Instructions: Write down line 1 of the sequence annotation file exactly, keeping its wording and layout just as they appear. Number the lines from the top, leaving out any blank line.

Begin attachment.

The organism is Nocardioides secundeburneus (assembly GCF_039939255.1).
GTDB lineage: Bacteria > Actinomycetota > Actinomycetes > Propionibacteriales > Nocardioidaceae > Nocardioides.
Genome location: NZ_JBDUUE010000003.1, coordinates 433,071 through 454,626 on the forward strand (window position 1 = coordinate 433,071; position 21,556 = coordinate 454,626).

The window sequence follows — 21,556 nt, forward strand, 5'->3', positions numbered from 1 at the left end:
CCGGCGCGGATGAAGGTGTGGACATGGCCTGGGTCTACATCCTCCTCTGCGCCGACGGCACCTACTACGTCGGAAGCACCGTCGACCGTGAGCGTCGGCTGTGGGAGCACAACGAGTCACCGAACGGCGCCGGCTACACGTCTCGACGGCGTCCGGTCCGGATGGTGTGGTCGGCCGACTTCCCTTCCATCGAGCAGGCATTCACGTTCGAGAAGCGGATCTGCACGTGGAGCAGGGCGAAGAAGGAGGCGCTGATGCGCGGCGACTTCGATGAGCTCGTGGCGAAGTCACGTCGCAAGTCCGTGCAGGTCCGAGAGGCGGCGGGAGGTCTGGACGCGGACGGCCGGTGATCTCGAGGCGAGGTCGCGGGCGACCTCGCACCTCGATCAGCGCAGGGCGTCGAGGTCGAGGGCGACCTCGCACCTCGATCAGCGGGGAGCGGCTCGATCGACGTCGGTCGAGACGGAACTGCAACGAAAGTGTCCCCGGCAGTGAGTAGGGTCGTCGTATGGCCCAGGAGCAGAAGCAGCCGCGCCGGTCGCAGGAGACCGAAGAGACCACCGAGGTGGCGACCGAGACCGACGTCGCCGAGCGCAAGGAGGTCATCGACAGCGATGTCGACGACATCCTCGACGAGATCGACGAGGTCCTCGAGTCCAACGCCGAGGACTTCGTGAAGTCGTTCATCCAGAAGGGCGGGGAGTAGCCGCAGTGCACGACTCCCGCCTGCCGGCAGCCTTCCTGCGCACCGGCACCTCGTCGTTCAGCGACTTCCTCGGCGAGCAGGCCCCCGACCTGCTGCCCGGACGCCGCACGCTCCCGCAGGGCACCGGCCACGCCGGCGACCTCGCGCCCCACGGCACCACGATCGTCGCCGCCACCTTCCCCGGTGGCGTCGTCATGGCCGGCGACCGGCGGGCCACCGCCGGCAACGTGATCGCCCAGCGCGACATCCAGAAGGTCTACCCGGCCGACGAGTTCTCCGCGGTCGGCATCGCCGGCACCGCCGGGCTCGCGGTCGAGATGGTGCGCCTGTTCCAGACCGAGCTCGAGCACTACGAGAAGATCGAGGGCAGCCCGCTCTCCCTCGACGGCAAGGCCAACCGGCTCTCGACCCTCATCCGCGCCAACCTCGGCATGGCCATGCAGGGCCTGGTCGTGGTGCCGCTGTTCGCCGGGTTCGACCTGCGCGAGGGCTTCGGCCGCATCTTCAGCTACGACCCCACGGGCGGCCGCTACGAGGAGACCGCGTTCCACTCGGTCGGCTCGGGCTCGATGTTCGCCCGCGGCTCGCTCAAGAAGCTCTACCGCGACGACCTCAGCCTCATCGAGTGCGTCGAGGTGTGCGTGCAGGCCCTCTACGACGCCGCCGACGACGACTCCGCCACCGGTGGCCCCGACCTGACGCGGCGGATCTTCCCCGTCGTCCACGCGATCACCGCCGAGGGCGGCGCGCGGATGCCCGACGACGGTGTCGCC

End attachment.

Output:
The organism is Nocardioides secundeburneus (assembly GCF_039939255.1).